A collection of vintage items in the home of cafe Carpenter and Cook's co-founder
Step into Eunice Yeo's home and you'll notice something odd. On the shelves are cake stands – in different colours, and often three or more of the same kind. On another shelf are candle holders, more than five in the same shade. And then there are drinking glasses, and vintage tea cup sets that seem to endlessly fill the shelves. Does a person really need so many of the same items?
Ms Yeo (above) collects children's books, some of which date back to the 1930s. She loves these books for the illustrations in them, and uses them as props, such as to add background colour to a dessert table, or to add height to a cake display stand.
For the record, she is not a hoarder. She is a wedding stylist and florist, founder of Heaven in a Wild Flower, a highly successful boutique event styling and vintage rental company in Singapore.
Her two-storey terrace home in Joo Chiat doubles as her studio for her company which specialises in creating beautiful occasions through handmade details, inspirational design, gorgeous florals and unique vintage items.
On the outside, the terrace home looks very run down, still stuck in time from 30 to 40 years ago. But Ms Yeo loves its charm. "I love the building facade, from the tiles to the repainted walls," she says. "The old school window grilles and the frosted glass panels spoke to me." The home is in a quiet neighbourhood, "much more appealing than having a studio space in an industrial area", she adds.
The dining room (above) with its farm table is where Ms Yeo discusses ideas with clients, and it is also where she holds dinner parties. To the right of the dining table is the seat from a wagon buggy which Ms Yeo bought from the United States.
Ms Yeo, who is also a co-owner of Carpenter and Cook cafes, did little renovation to the home, save for adding in the ceiling lights and fan. "Since I am going to be living here, I renovated the bathroom as well," she says. "When a space is to be used both for work and to live in, it is a good idea to make it as comfortable as possible, since I will be here all the time."
There is very little built-in furnishing, "which is the way I prefer, so that I can switch furniture and shelves around when I like", she says. Its homely feel means that there is a seamless flow between what is meant to be a work space and what's meant as home. She cites the example of how the farm table in the dining room is where she discusses ideas with clients, and also where she holds dinner parties.
Ms Yeo's began collecting vintage items when she was working in London from 2009 to 2012. "I love the stories and history behind the items." Some of her precious purchases include children's books, some of which date back to the 1930s. "Some people may cut them up to store things in the book, but I have no heart to do that," she says. She loves these books for the illustrations in them, and uses them as props, such as to add background colour to a dessert table, or when to add height to a cake display stand.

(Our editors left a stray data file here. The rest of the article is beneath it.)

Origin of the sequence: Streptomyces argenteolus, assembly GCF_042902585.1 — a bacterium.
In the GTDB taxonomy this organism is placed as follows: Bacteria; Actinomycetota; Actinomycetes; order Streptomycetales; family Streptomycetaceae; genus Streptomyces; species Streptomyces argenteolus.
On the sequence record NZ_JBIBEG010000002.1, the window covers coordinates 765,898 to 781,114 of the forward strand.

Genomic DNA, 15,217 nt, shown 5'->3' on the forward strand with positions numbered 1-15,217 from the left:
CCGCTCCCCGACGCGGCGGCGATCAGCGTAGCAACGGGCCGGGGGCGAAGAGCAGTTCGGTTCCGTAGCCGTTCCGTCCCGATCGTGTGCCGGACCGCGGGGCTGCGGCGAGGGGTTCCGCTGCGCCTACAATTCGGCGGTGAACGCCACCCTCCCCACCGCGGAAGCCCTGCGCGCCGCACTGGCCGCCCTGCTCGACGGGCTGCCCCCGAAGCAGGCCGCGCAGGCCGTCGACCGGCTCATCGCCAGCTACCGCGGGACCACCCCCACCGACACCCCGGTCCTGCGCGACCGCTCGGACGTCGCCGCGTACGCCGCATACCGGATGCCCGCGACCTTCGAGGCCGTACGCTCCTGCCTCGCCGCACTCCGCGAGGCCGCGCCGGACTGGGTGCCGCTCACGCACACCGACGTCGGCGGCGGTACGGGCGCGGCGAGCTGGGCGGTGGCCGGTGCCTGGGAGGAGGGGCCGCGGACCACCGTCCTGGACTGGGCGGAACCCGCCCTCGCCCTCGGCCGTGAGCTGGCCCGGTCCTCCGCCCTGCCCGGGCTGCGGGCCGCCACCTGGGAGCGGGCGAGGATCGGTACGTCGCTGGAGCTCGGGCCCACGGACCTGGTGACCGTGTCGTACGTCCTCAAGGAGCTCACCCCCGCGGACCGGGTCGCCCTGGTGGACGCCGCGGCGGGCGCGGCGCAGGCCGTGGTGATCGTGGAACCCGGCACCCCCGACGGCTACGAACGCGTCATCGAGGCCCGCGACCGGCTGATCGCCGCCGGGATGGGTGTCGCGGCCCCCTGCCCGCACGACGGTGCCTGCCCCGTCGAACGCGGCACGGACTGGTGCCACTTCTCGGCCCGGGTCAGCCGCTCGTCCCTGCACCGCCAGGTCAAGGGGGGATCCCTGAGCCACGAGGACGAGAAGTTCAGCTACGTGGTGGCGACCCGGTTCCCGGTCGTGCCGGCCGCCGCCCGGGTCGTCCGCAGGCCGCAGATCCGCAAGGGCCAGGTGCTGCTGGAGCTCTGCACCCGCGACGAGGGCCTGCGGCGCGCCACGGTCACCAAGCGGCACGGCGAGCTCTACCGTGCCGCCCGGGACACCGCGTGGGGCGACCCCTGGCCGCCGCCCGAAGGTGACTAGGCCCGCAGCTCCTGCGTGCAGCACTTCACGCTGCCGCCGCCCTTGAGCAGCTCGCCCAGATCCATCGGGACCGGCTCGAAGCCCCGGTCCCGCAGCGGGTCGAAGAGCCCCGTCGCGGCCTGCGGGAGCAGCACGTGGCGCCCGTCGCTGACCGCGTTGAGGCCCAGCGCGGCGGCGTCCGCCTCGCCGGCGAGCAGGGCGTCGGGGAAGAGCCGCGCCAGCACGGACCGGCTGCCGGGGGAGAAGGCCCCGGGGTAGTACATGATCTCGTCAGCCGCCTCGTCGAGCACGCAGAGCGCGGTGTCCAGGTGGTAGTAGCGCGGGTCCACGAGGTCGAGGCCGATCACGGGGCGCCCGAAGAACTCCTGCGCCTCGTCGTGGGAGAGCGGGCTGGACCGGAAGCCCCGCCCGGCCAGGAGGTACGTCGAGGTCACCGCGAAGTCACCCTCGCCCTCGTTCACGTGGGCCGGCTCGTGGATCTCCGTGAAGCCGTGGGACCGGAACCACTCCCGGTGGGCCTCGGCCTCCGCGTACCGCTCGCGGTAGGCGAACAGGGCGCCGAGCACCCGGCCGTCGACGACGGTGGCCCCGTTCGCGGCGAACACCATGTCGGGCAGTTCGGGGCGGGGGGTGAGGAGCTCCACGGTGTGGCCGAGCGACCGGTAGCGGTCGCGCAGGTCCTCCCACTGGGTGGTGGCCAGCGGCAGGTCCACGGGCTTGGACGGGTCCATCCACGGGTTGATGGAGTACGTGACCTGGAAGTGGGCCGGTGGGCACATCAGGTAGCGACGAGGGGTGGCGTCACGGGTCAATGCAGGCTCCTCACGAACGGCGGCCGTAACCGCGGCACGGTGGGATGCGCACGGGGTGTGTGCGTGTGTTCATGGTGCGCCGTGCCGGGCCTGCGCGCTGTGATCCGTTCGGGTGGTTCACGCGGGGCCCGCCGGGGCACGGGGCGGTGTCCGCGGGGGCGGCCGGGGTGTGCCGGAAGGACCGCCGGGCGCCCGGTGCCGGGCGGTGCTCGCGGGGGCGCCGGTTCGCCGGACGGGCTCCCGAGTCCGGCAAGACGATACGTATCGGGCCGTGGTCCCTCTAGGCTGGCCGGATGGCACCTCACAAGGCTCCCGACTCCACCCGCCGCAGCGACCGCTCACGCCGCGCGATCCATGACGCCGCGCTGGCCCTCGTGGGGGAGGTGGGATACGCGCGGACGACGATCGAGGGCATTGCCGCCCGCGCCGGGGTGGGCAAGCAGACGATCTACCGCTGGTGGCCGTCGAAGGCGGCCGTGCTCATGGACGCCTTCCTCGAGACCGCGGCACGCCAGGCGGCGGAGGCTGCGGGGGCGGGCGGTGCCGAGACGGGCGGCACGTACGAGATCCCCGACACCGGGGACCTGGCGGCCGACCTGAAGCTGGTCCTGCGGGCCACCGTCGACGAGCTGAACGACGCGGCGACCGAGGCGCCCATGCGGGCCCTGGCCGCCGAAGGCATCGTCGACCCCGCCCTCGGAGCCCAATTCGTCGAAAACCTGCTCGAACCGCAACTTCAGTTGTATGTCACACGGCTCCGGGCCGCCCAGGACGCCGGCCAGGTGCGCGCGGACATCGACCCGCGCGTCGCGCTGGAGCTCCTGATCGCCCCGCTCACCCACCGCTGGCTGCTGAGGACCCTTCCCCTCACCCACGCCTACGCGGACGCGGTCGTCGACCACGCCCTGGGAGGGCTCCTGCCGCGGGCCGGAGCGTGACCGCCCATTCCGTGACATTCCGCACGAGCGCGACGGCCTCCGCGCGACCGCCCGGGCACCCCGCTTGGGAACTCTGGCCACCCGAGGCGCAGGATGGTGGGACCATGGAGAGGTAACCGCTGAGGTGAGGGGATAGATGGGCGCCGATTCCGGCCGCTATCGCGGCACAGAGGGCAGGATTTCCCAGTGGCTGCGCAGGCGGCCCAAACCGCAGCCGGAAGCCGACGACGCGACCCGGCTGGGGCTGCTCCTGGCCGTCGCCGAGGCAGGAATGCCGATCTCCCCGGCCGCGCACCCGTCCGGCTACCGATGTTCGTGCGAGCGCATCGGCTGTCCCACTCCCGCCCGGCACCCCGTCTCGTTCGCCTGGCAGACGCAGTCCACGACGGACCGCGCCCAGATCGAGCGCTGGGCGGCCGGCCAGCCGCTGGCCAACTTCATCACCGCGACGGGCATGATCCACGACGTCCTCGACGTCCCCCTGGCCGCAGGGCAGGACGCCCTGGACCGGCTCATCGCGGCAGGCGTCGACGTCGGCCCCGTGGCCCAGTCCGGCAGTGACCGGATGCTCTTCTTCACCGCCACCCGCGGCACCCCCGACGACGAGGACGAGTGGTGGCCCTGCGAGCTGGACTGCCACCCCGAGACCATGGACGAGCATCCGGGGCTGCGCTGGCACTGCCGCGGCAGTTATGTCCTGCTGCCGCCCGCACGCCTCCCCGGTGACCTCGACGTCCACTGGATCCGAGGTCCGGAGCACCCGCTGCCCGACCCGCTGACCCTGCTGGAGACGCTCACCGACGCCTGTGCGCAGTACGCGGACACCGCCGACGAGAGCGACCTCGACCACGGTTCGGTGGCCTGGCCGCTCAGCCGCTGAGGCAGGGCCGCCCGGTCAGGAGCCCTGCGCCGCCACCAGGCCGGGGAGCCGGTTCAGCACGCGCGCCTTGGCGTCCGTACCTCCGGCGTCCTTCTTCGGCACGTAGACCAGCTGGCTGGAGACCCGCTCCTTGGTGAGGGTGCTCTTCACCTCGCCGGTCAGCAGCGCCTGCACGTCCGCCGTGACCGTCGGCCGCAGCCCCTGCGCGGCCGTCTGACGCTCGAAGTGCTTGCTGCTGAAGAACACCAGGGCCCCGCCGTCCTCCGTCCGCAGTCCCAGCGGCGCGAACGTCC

Weighing scales also have a special place in her heart, judging from the number of pieces that she has which Ms Yeo uses to display cupcakes, as well as a few chests of drawers that once held library catalogue cards. "I like these drawers because they form a pretty background, and I can stick things into them."
Globes, typewriters and vintage suitcases can also be found among the treasures that Ms Yeo has. What Ms Yeo rents out for wedding or birthday parties is not limited to the small items. Fancy the wingback armchair for a photoshoot? That can be rented out too. "Once, a client wanted the chair for her pre-wedding pictures, and I had to lug that out to a field in Tuas," Ms Yeo recalls.
Of the three bedrooms upstairs, one is Ms Yeo's bedroom and the other is her office. Ms Yeo calls the third bedroom her floral room. Some days, buckets and buckets of exotic blooms, such as ornithogalum, ranunculus and hellebore fill the room. The room is kept air-conditioned when there are flowers in the room. Ms Yeo describes her style of floral arrangement as "lush and organic. And I like to use a large variety of flowers in each bouquet," she says. She also conducts floral arrangement workshops for eight to 10 people here.
Ms Yeo's unconventional home is one of three featured on POSB's new content platform called Neighboursfirst.sg. The portal features content that celebrates new perspectives on the Singaporean way of life by showcasing the narratives of the neighbourhoods in Singapore through three key pillars – people, places and purpose.
Despite having strangers come by the home to view her props and discuss projects, Ms Yeo feels the house is more home than office. "It is really a space that I have defined for myself," she says.